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Marine ice-sheet dynamics. Part 1. The case of rapid sliding

Published online by Cambridge University Press:  05 February 2007

CHRISTIAN SCHOOF*
Affiliation:
Department of Earth and Ocean Sciences, University of British Columbia, 6339 Stores Road, Vancouver, V6T 1Z4, Canada

Abstract

Marine ice sheets are continental ice masses resting on bedrock below sea level. Their dynamics are similar to those of land-based ice sheets except that they must couple with the surrounding floating ice shelves at the grounding line, where the ice reaches a critical flotation thickness. In order to predict the evolution of the grounding line as a free boundary, two boundary conditions are required for the diffusion equation describing the evolution of the grounded-ice thickness. By analogy with Stefan problems, one of these conditions imposes a prescribed ice thickness at the grounding line and arises from the fact that the ice becomes afloat. The other condition must be determined by coupling the ice sheet to the surrounding ice shelves. Here we employ matched asymptotic expansions to study the transition from ice-sheet to ice-shelf flow for the case of rapidly sliding ice sheets. Our principal results are that the ice flux at the grounding line in a two-dimensional ice sheet is an increasing function of the depth of the sea floor there, and that ice thicknesses at the grounding line must be small compared with ice thicknesses inland. These results indicate that marine ice sheets have a discrete set of steady surface profiles (if they have any at all) and that the stability of these steady profiles depends on the slope of the sea floor at the grounding line.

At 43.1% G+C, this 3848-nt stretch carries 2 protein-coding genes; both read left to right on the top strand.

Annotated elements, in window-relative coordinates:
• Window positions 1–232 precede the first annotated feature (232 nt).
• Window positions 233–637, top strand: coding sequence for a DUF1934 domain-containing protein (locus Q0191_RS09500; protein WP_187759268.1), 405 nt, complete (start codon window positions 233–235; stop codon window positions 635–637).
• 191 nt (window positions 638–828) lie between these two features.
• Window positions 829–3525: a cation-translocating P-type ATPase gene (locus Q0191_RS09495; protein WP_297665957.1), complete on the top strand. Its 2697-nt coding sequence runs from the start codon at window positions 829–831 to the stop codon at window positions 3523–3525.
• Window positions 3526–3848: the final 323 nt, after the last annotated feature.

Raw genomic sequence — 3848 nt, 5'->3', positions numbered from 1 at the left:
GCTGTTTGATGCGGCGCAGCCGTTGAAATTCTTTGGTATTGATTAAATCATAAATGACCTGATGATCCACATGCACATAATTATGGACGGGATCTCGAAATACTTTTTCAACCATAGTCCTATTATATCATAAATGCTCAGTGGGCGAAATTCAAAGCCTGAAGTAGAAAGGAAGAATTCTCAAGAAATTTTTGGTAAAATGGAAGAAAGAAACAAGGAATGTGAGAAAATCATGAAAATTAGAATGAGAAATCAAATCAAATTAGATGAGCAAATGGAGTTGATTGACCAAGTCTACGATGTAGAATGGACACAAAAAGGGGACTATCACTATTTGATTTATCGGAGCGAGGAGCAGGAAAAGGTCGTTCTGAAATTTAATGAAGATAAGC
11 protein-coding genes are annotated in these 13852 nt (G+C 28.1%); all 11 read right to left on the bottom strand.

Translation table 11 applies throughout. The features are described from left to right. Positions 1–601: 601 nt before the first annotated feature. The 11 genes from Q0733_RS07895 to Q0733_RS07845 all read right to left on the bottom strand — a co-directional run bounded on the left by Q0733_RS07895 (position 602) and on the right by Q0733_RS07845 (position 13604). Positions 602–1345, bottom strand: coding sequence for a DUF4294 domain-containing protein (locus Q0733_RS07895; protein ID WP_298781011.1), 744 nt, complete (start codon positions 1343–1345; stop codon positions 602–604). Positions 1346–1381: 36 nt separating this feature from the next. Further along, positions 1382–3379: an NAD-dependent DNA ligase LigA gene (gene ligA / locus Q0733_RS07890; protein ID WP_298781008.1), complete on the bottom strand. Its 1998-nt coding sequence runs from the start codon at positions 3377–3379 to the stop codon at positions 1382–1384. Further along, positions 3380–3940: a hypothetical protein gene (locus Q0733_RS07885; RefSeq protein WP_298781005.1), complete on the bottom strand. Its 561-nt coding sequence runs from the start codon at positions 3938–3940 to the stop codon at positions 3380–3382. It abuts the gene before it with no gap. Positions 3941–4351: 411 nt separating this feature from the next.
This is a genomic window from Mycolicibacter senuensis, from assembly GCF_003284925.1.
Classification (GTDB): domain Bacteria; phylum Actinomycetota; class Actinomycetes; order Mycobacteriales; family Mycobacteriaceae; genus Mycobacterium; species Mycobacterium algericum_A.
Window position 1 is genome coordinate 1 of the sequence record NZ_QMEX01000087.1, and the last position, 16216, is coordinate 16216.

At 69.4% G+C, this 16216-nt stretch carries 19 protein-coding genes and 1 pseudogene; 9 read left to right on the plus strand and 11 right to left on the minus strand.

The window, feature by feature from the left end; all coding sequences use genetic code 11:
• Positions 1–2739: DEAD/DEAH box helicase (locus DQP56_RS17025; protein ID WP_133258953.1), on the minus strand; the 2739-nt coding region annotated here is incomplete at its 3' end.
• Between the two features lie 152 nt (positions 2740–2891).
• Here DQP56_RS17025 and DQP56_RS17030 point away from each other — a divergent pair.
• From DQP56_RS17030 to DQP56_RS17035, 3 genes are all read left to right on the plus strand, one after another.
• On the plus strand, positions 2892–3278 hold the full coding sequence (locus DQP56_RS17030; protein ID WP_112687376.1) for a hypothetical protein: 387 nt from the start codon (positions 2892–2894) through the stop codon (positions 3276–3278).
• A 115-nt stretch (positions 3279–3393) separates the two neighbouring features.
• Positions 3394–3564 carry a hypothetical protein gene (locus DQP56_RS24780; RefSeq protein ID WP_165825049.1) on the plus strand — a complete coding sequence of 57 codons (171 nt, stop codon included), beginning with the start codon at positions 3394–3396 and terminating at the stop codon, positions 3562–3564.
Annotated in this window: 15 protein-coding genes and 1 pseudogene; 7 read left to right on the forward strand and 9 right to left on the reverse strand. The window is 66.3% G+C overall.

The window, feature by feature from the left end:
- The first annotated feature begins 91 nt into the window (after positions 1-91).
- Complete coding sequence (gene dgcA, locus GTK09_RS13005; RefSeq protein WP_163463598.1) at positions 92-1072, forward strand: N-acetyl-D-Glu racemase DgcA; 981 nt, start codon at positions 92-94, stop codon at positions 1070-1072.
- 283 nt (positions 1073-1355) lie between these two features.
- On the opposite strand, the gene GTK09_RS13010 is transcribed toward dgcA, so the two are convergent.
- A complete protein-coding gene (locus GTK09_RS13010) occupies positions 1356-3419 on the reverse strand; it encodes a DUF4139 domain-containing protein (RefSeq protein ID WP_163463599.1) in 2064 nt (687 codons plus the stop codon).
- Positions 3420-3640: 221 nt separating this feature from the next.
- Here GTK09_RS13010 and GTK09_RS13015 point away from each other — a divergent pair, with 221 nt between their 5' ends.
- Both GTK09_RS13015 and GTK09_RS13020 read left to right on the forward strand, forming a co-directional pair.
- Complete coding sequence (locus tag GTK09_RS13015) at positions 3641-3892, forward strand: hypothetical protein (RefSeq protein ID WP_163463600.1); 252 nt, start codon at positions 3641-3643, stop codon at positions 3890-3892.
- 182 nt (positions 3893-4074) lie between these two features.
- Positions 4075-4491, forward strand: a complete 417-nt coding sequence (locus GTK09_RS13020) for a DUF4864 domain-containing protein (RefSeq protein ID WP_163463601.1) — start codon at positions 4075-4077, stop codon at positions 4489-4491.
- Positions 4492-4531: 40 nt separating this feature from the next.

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Papers
Copyright
Copyright © Cambridge University Press 2007

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